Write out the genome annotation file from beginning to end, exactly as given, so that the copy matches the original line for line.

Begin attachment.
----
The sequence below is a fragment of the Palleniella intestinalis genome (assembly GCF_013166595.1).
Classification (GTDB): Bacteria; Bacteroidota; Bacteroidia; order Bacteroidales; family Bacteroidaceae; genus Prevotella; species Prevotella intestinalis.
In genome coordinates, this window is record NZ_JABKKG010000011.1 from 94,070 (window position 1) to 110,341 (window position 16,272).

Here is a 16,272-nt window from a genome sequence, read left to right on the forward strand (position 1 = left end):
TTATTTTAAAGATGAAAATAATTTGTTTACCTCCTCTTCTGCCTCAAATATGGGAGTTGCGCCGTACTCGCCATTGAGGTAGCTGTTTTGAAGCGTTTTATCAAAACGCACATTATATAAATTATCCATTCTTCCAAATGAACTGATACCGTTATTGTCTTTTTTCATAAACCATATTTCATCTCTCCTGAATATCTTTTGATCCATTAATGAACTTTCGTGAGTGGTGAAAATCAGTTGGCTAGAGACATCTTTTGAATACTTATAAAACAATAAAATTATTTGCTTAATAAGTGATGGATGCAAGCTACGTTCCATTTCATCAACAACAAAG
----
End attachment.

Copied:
The sequence below is a fragment of the Palleniella intestinalis genome (assembly GCF_013166595.1).
Classification (GTDB): Bacteria; Bacteroidota; Bacteroidia; order Bacteroidales; family Bacteroidaceae; genus Prevotella; species Prevotella intestinalis.
In genome coordinates, this window is record NZ_JABKKG010000011.1 from 94,070 (window position 1) to 110,341 (window position 16,272).

Here is a 16,272-nt window from a genome sequence, read left to right on the forward strand (position 1 = left end):
TTATTTTAAAGATGAAAATAATTTGTTTACCTCCTCTTCTGCCTCAAATATGGGAGTTGCGCCGTACTCGCCATTGAGGTAGCTGTTTTGAAGCGTTTTATCAAAACGCACATTATATAAATTATCCATTCTTCCAAATGAACTGATACCGTTATTGTCTTTTTTCATAAACCATATTTCATCTCTCCTGAATATCTTTTGATCCATTAATGAACTTTCGTGAGTGGTGAAAATCAGTTGGCTAGAGACATCTTTTGAATACTTATAAAACAATAAAATTATTTGCTTAATAAGTGATGGATGCAAGCTACGTTCCATTTCATCAACAACAAAG